Covid-19 is revealing just how spoiled Americans are. (As if it wasn’t already evident by the climate crisis, and how resistant we are to stopping our maddening-level of consumption of disposable goods.) I have never seen longer lines at Dutch Bros (a local drive-through coffee shop) than on this weekend in July, when we are basically supposed to still be quarantining! And I am noticing that what we Americans have deemed essential is, well… pretty much everything.
From the looks of the license plates, Oregon is the new California. On my trip to the coast this weekend, I counted 8/10 license plates as California or Washington. Not Oregon. When we pulled up to the Sea Lion Caves, an attraction about forty-five minutes from our house, I realized that these out-of-staters must have felt entitled to their summer vacations. Being American myself, it’s not a far stretch for me to put myself in that mindset too… but really?
Standing in line at the Sea Lion Caves for about twenty-five minutes, I chatted with the person in line next to us. I didn’t find out where she and her family were from, and knew it would be rude to ask. But I slowly started to question our decision to cram into the elevator that takes you down into the Sea Lion Cave with all of those people. I was already uncomfortable with how some folks weren’t respecting social distancing, and I began to wonder why I go out at all if it just pisses me off so much. (I’ve never been much of a rule follower, but with this virus it’s been different. Valid rules are a totally different type of rule.)
Instead of going to see the sea lions of the Oregon Coast, which I hadn’t done since I was a kid, Autumn and I left, telling the lady next to us we were “jumping ship,” indicating that we couldn’t wait any longer. I don’t know why I couldn’t just say “this doesn’t feel right given the CDC recommendations” or “what, are we crazy??” but it felt safer to feign boredom.
Up the road in Waldport, we found a soft, sandy, mostly empty beach. I contemplated my decision to even leave the farm this weekend, and recognized that though I may not have been from out-of-state, I was still a big part of the problem. Instead of renting a hotel room for a relaxing escape, I could have remained at home, picking up after Steve and our toddler, stressing deadlines, and chasing chickens. Anyway, this mama needed a break…and I guess all those big families from California did, too.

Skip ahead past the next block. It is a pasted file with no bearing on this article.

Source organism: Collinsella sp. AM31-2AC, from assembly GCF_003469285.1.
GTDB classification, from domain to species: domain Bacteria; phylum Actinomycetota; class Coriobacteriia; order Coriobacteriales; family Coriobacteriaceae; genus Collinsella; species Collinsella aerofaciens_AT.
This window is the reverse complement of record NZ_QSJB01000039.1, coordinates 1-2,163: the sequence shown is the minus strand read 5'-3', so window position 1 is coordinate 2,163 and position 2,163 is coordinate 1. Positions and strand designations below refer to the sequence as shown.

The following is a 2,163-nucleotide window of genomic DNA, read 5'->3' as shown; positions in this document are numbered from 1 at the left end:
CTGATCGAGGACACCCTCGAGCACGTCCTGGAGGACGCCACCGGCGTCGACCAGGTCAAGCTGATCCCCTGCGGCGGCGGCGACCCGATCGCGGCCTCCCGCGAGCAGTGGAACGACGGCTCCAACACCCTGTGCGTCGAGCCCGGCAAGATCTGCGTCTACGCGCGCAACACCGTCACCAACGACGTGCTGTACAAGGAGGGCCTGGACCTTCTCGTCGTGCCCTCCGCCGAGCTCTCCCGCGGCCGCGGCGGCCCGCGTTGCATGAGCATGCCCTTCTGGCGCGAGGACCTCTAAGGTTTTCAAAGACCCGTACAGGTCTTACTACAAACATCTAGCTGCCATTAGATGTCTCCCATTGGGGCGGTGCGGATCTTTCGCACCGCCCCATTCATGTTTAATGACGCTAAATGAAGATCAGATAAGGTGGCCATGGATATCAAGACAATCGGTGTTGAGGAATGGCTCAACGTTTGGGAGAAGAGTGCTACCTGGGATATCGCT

It troubled me to see people shoulder-to-shoulder in line to see the Sea Lion Caves. People were wearing masks, but coupled with the carelessness of travelling so far, improper physical distancing, and a general obsession with want, want, want, more, more, more, I became disappointed with my fellow Americans. Suddenly my room back at the Economy Inn in Florence didn’t seem so selfish, comparatively anyway… I’d packed our own food, disinfected the room when we got there, and wore my mask exclusively.
Back in Old Town, I’d wanted to get out of the van, but my conscience wouldn’t allow me to do so. There were babies in strollers, large families bumping past each other on the sidewalk, couples dining outside, inside, and everywhere in-between.
It made me think how a small town is only a small town if it’s not crowded. You can’t bring the city to a small town and still call it a small town. I knew the residents of Florence were mostly retired or elderly, and was saddened to think of them inside their homes and apartments, watching the spectacle of tourists from their windows.
Instead of walking the boardwalk or getting a bite for takeout, I just parked on a side street and wrote in my 9×6 inch sketch pad while Autumn napped in her car seat. In an attempt to not be 100% spoiled, we went back to the hotel to pee. And then at the beach where we went to catch the sunset, I just pee’d inside a grove of spruce trees. From the vantage point of my mini-van, sandy flip-flops on the floorboard, I watched the RVs pulling in and out of the beach parking lot. I couldn’t help but think what trouble we are in, even here in Western Oregon, where the case numbers for the coronavirus have been relatively low.
I couldn’t help but thank my parents, for raising me to be slightly less of a pig than your average American. I couldn’t help but think how we really need to lighten our footprint, and reassess our priorities dramatically. I couldn’t help but think how this virus has served as an experiment, an experiment to determine if we can create and sustain change for the greater good of our species and of our ecosystem. The question still lingers, and is still in the data-collection phase, but the results as are not looking so good. We know that doing a, b, and c causes suffering, death, and destruction, but we would much rather prioritize our glutenous wants, like now.
Terah Van Dusen is a writer living near Eugene, Oregon. She operates a poultry farm with her fiance and their 2-year old daughter. She has authored two books: Love, Blues, Balance: A Collection of Poetry and New Moon: Transformative Poetry and Quotes for Soul Searchers and Independent Folk. You can read her personal essays at www.terahvandusen.com.
Whoever and wherever you are, we want to share what you have to say. Tell us here.